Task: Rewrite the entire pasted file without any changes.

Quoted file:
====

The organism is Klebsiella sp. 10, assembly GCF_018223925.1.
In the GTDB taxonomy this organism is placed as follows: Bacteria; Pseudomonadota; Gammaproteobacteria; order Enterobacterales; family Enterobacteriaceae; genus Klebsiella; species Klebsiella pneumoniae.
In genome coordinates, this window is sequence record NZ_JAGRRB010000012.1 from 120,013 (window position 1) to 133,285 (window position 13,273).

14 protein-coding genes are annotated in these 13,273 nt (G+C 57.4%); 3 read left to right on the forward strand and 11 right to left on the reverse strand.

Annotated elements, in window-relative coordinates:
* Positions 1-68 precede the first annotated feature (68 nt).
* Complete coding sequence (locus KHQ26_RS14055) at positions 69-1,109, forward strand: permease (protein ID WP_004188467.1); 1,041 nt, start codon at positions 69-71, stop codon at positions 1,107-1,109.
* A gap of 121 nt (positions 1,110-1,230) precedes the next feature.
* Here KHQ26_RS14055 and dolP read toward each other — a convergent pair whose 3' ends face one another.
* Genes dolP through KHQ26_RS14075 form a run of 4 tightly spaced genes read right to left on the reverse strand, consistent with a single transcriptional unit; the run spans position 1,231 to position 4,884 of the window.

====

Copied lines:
The organism is Klebsiella sp. 10, assembly GCF_018223925.1.
In the GTDB taxonomy this organism is placed as follows: Bacteria; Pseudomonadota; Gammaproteobacteria; order Enterobacterales; family Enterobacteriaceae; genus Klebsiella; species Klebsiella pneumoniae.
In genome coordinates, this window is sequence record NZ_JAGRRB010000012.1 from 120,013 (window position 1) to 133,285 (window position 13,273).

14 protein-coding genes are annotated in these 13,273 nt (G+C 57.4%); 3 read left to right on the forward strand and 11 right to left on the reverse strand.

Annotated elements, in window-relative coordinates:
* Positions 1-68 precede the first annotated feature (68 nt).
* Complete coding sequence (locus KHQ26_RS14055) at positions 69-1,109, forward strand: permease (protein ID WP_004188467.1); 1,041 nt, start codon at positions 69-71, stop codon at positions 1,107-1,109.
* A gap of 121 nt (positions 1,110-1,230) precedes the next feature.
* Here KHQ26_RS14055 and dolP read toward each other — a convergent pair whose 3' ends face one another.
* Genes dolP through KHQ26_RS14075 form a run of 4 tightly spaced genes read right to left on the reverse strand, consistent with a single transcriptional unit; the run spans position 1,231 to position 4,884 of the window.